Now this spiritual life isn't a hairy-fairy, wishy-washy life of dreams and wishful thinking. The parable in Matthew 13 makes this quite clear. Jesus uses an everyday example of what was good agricultural practice in his day. It makes the point that despite our best efforts there will be occasions and situations when our good intentions don't achieve their intended outcomes. All sorts of things can cause this and the important point is that the possibility of failure shouldn't deter us from making our best efforts to say and do what is right. Indeed, when the farmer in the parable is sowing the seed he hopes that in due course he will reap a rich harvest. If his thoughts are occupied with the possibilities of bad weather, stony ground, hungry birds and what not he could go a step further and not bother to sow any seed at all! However, there are plenty of popular sayings and proverbs such as 'nothing venture, nothing gain' and 'great oaks from little acorns grow' which encourage us to have a go.
And when we're thinking about outcomes, a 40% harvest is a harvest, and in some circumstances - such as bad weather - should be considered a success. This parable teaches us to appreciate what is positive rather than focus on the negative. This is very much a word in season for us during this year that's been blighted by Covid-19. While it's easy to think of things we've been unable to do since March, it's also the case that we've been enabled to do things. In my case I've not been able to play the organ for months but I've managed to watch and enjoy numerous streamings of National Theatre productions as well as opera performances from London, Glyndebourne, Paris and New York.
So, what am I saying? Surely what I've just said about
organ playing and watching performances is a clear and simple example
of the psalmist's observation that
In verse 105 God's word is compared to a lamp. In Old Testament times such a lamp would have enough candle power to see only one step ahead. However, the use of the word 'path' implies progression. Progression, of course, implies a sense of purpose.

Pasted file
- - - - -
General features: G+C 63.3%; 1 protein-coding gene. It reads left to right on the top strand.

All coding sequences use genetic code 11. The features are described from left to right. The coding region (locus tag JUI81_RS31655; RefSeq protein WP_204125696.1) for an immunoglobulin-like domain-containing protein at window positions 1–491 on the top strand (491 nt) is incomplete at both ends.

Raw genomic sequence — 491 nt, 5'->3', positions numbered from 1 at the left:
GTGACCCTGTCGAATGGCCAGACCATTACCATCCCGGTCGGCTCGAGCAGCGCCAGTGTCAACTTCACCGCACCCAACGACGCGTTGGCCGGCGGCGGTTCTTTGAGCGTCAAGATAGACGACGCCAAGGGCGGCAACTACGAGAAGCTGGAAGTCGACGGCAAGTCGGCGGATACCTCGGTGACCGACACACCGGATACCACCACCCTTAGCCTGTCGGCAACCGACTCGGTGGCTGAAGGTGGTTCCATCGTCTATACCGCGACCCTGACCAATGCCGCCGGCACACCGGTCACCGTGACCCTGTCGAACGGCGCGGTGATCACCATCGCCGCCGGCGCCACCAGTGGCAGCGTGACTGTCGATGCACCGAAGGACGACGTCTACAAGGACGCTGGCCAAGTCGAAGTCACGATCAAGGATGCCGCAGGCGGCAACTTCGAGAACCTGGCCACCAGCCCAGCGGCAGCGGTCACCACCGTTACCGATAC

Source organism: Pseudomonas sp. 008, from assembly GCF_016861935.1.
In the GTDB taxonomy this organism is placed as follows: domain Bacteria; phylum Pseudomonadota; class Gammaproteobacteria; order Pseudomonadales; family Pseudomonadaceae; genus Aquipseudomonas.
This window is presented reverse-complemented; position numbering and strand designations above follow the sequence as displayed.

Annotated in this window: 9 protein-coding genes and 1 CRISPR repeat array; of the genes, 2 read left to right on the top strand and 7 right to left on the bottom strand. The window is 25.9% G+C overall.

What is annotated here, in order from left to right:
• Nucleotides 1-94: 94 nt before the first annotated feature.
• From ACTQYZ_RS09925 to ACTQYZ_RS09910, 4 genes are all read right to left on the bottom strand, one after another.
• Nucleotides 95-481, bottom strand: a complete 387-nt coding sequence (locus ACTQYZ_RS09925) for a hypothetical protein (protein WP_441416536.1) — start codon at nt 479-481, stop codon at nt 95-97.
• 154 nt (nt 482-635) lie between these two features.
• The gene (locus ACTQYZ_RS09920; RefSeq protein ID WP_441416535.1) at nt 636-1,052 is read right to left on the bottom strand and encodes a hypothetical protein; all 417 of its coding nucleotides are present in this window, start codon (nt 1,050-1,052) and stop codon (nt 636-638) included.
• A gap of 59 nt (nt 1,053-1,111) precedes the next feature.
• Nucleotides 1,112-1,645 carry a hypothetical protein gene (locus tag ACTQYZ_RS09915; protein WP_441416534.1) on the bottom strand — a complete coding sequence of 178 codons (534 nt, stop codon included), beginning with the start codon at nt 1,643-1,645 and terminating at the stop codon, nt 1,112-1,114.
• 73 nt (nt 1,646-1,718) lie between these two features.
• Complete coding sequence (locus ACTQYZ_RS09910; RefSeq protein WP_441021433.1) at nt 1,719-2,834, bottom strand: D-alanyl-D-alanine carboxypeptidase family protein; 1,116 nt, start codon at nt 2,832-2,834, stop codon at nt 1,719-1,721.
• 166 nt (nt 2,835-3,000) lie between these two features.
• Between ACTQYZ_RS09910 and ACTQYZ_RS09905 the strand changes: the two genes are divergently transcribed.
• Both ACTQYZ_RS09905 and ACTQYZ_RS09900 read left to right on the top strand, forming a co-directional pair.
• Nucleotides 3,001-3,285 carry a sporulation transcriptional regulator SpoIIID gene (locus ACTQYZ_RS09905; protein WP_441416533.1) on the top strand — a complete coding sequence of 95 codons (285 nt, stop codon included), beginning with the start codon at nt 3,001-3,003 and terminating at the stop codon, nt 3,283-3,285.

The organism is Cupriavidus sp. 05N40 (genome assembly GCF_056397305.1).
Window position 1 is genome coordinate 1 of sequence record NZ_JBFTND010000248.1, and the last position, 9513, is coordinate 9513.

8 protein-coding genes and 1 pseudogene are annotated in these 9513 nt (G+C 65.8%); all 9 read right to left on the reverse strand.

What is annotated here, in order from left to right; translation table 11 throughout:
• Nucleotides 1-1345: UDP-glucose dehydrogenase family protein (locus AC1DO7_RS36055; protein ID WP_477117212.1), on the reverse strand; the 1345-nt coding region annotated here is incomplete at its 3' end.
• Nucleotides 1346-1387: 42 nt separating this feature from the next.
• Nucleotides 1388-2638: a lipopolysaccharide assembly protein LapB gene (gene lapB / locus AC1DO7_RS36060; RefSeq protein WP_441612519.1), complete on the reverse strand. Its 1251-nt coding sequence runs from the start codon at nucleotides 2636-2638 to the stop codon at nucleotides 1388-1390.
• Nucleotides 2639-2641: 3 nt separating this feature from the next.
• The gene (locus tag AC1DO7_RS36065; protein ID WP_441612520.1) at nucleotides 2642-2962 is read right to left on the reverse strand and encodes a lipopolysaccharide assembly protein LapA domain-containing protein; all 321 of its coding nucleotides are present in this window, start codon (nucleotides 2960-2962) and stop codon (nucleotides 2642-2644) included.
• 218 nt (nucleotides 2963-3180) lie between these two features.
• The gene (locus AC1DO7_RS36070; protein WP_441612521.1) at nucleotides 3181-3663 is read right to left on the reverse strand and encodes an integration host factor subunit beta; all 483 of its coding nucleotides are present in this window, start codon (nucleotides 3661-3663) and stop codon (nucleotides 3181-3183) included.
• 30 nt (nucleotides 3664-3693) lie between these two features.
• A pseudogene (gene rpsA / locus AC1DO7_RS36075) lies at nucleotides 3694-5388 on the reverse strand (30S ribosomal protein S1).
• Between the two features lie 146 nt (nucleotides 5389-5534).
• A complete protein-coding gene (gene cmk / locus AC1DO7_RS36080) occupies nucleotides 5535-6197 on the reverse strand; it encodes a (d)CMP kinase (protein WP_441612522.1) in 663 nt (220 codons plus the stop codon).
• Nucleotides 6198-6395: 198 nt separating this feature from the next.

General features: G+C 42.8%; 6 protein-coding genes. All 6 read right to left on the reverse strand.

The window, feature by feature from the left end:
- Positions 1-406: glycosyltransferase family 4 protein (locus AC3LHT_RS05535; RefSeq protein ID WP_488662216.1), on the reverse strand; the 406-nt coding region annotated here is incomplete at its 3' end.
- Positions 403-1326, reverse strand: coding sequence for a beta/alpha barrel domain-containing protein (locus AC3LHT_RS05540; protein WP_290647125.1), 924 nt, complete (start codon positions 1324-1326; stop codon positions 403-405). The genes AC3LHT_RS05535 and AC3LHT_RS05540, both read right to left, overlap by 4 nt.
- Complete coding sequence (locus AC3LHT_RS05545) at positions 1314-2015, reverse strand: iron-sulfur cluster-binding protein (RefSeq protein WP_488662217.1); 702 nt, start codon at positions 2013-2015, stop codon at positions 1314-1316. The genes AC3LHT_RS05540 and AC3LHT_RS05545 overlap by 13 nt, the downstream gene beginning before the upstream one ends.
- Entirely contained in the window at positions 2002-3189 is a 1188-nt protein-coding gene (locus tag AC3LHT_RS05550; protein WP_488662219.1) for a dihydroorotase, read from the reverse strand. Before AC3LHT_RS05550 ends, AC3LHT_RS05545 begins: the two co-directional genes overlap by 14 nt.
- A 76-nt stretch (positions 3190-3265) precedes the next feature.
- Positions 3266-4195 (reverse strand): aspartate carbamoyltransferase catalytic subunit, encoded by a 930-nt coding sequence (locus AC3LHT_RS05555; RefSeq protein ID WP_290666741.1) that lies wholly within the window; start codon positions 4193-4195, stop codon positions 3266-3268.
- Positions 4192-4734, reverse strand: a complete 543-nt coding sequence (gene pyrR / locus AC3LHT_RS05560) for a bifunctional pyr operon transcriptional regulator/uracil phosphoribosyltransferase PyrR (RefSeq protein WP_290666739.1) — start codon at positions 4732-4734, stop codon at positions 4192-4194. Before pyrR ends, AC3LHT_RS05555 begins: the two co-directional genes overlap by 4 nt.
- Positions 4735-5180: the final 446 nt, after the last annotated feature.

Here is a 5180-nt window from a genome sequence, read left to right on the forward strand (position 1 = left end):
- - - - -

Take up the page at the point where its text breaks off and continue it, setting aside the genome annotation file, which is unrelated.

The general flow of ideas and images in these psalm verses matches the ideas and images of the parable very well, though at the same time different aspects of human experience are reflected, too, so that taken together these two short biblical passages give a fuller picture than either does on its own. Paul's writing is even more generalised, thereby allowing for ever more variety in personal experience. Preachers often try to introduce particular personal experience into what they say in their sermons. I've called these observations of mina a reflection. I'm inviting you to bring your own thoughts and experiences to shed fresh light on today's lectionary passages. I ask you to take the time to read them again - maybe more than once - and think over what I've said to see whether between us we've found some food for thought which will sustain us this week and on into the future, whatever it may hold for us.
Holy God, though this world depends on your grace, it
is governed and tended by mortals.
. . . .
May they always consider those they represent, make decisions
with courage and integrity, and resist any temptation to abuse the trust
placed in them.
We pray for those who hold key positions in the worlds of finance, business and industry, whose decisions may profit some or impoverish many.
. . . .
May they always value people higher than profit; may they
never impose burdens on the poor which they would not carry themselves;
and may they never divorce money from morality or ownership from stewardship.
We pray for those in the caring professions, who look after and listen to kind, cruel and cantankerous folk, and for those who make decisions regarding the nation's health and welfare.
. . . .
May they always sense the sanctity of life and every person's
uniqueness; may they help and heal by their interest as well as their
skill; and may they be spared from tiredness and an excess of demands.
And let us remember those for whom we are responsible and to whom we are accountable in what we do today.
. . . .
May we show them the thoughtfulness, tolerance and kindness
Lord, hear our prayers, and if today we might be the means
by which you answer the prayers of others, then may you find us neither
deaf nor defiant, but keen to fulfil your purpose, for Jesus' sake. Amen.
This hymn is new to me; I've chosen it particularly for the sake of verses 4-6.
Adapted from Ann PHILLIPS (b 1939)